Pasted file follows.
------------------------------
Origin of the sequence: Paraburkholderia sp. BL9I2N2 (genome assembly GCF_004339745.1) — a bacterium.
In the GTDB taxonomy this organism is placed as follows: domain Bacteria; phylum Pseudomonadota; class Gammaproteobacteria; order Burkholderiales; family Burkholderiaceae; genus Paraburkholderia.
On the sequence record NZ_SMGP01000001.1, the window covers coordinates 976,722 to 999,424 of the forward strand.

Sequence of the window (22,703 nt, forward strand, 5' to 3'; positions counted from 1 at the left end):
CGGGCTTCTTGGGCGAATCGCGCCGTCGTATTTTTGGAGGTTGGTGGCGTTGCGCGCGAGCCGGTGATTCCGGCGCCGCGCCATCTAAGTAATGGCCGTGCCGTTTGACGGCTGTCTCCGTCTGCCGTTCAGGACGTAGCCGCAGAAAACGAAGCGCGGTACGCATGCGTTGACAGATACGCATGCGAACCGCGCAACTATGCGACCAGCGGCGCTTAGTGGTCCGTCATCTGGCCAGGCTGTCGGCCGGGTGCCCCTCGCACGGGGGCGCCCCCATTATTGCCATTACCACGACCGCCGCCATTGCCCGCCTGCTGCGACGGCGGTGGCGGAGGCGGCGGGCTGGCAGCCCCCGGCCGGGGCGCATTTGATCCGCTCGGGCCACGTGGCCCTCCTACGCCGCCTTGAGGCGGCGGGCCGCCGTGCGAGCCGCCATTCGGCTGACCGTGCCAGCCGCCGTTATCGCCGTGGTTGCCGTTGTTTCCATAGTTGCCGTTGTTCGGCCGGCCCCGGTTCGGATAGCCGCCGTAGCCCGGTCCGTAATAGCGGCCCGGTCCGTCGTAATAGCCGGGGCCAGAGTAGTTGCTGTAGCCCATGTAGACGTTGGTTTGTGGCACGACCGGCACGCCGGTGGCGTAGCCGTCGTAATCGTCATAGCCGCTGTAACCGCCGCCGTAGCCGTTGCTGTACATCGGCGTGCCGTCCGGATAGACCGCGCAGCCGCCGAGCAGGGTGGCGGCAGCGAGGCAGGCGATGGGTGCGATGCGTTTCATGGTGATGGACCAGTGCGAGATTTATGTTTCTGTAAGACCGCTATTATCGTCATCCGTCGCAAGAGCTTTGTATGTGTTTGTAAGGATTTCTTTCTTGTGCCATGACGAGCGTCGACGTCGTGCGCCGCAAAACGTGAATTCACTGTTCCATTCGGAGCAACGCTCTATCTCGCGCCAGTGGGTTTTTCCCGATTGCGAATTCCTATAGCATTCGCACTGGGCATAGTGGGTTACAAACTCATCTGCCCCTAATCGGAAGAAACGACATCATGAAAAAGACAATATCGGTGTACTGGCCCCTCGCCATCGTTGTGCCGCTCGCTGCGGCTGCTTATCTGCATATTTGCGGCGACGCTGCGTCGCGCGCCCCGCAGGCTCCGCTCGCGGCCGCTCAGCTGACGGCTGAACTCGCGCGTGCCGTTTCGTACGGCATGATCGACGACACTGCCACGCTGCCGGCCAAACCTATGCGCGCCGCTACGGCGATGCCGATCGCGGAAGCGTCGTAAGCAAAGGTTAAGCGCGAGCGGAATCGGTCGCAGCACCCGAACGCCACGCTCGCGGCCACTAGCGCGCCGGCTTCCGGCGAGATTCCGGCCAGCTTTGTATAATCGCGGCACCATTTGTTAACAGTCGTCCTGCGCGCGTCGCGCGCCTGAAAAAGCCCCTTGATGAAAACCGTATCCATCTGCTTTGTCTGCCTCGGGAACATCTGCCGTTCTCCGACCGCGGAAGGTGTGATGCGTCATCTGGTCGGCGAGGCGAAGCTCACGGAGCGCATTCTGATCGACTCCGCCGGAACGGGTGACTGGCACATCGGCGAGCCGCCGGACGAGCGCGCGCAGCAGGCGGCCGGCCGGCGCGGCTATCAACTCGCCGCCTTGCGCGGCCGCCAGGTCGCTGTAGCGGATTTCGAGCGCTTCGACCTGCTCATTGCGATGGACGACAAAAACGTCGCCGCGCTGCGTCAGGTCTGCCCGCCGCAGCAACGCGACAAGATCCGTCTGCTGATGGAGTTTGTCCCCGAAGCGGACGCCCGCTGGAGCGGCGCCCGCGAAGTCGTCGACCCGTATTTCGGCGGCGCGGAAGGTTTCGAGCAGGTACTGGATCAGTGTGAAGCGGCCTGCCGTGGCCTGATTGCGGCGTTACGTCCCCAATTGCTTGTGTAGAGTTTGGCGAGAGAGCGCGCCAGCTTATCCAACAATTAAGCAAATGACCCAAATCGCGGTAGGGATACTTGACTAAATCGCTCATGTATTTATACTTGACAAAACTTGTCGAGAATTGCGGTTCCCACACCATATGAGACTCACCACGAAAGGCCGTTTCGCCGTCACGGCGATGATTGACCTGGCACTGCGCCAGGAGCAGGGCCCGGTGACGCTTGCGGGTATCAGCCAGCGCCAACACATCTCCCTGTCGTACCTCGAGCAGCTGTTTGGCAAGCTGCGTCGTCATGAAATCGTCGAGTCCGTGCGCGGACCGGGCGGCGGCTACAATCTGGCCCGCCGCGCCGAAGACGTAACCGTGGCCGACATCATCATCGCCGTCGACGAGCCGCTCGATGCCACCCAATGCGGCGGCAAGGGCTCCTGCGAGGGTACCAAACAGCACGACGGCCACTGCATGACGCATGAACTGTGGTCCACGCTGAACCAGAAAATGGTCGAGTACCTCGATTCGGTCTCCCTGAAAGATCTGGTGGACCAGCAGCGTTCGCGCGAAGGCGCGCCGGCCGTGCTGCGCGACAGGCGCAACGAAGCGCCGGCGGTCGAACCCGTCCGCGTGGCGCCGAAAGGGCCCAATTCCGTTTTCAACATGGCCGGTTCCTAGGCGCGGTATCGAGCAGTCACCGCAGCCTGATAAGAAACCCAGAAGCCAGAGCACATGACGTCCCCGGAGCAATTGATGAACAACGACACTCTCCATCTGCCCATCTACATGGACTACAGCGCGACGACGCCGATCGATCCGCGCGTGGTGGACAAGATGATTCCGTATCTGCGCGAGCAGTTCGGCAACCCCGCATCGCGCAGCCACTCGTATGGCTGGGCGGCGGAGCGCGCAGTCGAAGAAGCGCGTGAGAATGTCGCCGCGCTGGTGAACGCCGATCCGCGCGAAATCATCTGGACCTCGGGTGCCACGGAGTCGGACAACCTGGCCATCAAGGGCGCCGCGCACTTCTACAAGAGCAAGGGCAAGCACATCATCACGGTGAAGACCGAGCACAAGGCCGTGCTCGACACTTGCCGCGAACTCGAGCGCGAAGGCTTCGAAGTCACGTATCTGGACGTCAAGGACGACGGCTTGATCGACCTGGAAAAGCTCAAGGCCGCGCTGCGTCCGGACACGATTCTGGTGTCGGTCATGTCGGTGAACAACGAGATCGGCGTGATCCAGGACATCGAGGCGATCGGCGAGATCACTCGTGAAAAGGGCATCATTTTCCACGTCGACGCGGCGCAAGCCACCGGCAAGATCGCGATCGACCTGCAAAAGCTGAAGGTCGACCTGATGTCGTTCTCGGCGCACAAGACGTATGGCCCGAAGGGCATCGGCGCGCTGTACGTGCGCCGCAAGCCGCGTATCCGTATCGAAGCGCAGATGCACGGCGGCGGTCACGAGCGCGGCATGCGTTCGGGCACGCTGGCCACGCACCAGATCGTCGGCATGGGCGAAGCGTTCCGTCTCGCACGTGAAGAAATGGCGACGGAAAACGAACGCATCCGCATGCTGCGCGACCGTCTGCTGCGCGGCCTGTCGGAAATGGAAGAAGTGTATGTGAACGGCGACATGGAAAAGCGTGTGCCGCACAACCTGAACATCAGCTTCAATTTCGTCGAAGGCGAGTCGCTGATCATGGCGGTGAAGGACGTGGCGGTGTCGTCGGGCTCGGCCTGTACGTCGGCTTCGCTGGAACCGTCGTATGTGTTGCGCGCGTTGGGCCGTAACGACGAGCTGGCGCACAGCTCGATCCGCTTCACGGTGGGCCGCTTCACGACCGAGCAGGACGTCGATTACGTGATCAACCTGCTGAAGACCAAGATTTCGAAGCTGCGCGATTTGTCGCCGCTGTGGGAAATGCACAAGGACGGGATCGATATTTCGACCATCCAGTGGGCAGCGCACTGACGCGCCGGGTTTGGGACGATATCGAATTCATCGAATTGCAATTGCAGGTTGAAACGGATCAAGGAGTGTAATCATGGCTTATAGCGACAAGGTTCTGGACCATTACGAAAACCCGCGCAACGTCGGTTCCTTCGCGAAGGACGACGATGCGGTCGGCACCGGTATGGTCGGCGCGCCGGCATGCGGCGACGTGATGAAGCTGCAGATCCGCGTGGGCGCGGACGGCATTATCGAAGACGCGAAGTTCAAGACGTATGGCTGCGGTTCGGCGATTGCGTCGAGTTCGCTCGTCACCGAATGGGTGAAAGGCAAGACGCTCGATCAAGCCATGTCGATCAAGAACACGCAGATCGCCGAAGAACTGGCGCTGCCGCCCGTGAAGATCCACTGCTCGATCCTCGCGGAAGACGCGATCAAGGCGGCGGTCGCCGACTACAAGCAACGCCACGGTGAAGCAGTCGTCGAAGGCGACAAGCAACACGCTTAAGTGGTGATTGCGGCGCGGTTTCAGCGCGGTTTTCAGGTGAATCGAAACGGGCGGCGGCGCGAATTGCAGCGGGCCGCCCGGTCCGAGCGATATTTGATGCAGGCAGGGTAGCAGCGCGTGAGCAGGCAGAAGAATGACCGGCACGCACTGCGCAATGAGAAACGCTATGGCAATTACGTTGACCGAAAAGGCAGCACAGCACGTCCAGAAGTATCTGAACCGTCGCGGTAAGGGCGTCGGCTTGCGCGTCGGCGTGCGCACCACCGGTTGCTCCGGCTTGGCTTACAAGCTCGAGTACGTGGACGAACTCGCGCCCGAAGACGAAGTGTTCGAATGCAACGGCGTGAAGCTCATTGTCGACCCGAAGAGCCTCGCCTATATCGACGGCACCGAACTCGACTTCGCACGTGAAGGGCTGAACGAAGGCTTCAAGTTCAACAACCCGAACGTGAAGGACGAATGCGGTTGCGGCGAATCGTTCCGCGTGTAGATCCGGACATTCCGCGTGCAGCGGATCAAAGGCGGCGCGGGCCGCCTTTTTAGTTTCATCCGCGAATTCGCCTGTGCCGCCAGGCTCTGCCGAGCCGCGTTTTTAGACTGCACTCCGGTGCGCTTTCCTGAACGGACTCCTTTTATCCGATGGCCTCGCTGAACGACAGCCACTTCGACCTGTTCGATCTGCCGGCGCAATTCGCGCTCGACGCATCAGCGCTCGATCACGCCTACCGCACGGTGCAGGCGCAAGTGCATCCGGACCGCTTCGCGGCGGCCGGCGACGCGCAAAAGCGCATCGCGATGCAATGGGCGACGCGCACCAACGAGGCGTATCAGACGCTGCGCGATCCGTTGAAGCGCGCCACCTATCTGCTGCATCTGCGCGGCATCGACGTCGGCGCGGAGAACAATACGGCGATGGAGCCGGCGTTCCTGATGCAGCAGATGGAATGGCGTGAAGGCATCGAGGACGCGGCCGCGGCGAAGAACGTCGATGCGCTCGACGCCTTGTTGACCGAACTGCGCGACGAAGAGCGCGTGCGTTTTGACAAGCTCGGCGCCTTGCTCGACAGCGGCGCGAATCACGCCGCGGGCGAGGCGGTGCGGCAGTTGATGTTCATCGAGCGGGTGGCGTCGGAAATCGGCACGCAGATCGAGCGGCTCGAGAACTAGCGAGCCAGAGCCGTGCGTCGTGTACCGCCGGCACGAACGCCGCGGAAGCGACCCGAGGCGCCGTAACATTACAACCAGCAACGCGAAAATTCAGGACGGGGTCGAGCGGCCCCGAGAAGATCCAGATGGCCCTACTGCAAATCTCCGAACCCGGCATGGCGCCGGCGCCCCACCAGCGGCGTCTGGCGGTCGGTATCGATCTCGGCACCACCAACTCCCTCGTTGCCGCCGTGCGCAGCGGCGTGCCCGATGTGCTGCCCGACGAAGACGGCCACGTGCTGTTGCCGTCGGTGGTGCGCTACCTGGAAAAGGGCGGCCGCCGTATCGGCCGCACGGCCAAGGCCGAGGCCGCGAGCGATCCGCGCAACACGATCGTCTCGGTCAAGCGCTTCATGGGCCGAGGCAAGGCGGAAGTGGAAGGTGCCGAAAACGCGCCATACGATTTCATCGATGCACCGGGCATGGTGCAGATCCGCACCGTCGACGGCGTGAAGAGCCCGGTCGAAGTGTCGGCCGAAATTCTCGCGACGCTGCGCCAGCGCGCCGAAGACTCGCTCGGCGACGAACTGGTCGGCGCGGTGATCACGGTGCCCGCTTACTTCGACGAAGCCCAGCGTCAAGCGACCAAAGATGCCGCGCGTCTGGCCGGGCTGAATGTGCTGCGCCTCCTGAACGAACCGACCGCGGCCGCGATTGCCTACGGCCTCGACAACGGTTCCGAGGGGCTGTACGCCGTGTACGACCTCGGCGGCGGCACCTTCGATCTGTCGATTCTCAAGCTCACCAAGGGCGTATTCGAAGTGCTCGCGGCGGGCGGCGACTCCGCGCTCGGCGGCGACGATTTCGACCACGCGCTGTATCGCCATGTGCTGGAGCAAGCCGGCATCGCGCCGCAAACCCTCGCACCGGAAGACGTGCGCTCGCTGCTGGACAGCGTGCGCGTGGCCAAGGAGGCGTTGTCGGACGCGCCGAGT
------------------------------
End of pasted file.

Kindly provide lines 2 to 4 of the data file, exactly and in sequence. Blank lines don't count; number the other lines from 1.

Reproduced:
In the GTDB taxonomy this organism is placed as follows: domain Bacteria; phylum Pseudomonadota; class Gammaproteobacteria; order Burkholderiales; family Burkholderiaceae; genus Paraburkholderia.
On the sequence record NZ_SMGP01000001.1, the window covers coordinates 976,722 to 999,424 of the forward strand.

Sequence of the window (22,703 nt, forward strand, 5' to 3'; positions counted from 1 at the left end):